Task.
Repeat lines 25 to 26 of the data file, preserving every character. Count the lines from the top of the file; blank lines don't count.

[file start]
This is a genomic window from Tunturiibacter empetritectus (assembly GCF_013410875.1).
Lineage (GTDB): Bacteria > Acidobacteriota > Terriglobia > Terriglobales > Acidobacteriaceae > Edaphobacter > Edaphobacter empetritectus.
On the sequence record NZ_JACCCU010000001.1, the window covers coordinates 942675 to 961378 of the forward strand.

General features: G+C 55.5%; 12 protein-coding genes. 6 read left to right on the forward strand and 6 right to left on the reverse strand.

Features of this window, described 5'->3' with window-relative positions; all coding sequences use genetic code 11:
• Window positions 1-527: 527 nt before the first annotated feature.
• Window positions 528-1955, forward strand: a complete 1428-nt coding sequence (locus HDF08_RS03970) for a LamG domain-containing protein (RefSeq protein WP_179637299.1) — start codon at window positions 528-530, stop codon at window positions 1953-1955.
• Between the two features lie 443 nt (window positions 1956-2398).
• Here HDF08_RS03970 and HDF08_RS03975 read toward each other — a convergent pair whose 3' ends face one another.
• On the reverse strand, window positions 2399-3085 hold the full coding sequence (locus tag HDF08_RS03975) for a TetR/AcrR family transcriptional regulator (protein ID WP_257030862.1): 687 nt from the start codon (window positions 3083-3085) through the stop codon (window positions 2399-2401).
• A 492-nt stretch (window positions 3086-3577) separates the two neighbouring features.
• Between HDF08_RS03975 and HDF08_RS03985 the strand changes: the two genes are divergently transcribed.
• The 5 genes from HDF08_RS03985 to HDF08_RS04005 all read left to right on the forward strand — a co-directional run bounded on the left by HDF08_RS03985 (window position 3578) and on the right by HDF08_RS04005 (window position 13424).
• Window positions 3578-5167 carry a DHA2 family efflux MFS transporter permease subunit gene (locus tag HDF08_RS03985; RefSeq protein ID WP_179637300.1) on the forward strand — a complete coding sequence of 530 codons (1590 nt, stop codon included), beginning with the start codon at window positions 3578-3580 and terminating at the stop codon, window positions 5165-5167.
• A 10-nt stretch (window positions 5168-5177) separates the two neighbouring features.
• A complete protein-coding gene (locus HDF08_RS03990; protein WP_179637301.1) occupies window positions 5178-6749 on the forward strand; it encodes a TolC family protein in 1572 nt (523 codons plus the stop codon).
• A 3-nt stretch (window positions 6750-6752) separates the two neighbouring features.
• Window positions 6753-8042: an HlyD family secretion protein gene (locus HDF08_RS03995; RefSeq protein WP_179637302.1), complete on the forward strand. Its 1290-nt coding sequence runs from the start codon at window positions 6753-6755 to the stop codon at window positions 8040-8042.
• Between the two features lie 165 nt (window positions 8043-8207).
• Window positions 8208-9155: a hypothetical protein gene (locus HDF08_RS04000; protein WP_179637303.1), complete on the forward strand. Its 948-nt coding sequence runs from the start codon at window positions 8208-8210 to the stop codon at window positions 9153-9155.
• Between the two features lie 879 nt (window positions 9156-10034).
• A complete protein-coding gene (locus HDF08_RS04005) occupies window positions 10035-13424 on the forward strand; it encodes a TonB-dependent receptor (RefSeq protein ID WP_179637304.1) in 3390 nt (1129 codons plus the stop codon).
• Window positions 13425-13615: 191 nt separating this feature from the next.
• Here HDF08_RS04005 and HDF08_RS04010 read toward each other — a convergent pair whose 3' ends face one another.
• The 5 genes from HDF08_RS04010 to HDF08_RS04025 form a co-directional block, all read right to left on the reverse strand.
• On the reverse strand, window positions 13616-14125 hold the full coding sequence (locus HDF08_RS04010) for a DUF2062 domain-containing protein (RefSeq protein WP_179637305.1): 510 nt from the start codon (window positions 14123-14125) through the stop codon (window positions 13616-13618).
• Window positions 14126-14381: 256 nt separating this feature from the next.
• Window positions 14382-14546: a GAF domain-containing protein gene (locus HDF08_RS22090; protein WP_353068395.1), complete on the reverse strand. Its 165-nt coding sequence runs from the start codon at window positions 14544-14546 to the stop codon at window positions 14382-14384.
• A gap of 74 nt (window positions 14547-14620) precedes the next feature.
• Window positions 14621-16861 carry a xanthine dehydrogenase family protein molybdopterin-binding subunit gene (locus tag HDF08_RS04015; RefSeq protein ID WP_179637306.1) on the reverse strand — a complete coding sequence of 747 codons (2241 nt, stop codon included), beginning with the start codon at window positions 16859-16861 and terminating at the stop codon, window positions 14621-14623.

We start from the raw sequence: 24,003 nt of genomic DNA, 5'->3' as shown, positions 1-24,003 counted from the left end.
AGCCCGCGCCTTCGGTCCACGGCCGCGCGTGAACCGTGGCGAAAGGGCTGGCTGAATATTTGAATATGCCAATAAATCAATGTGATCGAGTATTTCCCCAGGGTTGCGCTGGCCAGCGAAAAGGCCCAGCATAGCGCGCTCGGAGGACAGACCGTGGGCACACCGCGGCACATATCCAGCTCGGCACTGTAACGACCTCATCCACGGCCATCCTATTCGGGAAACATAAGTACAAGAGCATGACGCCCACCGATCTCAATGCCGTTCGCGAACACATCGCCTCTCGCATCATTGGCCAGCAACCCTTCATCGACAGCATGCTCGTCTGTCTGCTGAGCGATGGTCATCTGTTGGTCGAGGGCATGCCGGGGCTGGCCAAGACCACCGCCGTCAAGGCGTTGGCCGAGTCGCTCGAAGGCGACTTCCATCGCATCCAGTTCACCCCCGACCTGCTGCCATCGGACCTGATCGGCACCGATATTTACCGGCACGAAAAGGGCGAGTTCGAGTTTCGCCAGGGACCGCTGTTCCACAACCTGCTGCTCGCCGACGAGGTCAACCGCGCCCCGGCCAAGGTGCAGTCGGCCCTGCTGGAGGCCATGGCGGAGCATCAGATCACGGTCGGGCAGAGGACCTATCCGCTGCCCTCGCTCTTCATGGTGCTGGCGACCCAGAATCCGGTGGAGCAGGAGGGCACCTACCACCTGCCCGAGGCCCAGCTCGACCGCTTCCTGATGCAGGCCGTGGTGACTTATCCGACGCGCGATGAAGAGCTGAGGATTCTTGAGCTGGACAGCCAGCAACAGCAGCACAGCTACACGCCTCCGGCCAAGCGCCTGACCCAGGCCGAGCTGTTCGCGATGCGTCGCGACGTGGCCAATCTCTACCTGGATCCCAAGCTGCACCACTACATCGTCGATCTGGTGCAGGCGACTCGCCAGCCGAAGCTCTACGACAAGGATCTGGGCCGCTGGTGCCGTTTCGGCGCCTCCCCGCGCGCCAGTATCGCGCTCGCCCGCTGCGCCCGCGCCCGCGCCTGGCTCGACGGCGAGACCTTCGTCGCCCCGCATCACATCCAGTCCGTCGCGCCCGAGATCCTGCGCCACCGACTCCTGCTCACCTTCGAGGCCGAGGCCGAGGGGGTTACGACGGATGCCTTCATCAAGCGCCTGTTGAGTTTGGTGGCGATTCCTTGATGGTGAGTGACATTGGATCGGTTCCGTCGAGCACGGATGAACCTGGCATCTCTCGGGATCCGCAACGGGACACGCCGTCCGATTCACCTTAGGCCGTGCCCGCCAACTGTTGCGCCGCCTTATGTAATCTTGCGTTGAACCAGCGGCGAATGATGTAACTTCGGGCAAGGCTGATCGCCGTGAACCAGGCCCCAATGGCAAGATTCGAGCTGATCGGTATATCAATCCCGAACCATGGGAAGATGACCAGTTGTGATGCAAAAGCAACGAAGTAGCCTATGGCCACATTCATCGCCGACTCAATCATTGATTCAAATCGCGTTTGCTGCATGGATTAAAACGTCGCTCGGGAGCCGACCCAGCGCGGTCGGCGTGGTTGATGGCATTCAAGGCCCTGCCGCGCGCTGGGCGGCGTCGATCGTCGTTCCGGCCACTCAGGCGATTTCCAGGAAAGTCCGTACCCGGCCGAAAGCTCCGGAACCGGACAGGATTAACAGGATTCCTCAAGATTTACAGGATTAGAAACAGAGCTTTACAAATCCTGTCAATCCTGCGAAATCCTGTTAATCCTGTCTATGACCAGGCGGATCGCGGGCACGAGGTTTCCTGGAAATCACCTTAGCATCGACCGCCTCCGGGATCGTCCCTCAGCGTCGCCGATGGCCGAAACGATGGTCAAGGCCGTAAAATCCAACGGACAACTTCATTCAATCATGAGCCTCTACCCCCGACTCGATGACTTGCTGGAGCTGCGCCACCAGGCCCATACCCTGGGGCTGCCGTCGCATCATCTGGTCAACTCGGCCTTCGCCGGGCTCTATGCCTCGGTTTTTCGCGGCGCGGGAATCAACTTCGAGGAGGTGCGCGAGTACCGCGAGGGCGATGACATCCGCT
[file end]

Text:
• The 5 genes from HDF08_RS04010 to HDF08_RS04025 form a co-directional block, all read right to left on the reverse strand.
• On the reverse strand, window positions 13616-14125 hold the full coding sequence (locus HDF08_RS04010) for a DUF2062 domain-containing protein (RefSeq protein WP_179637305.1): 510 nt from the start codon (window positions 14123-14125) through the stop codon (window positions 13616-13618).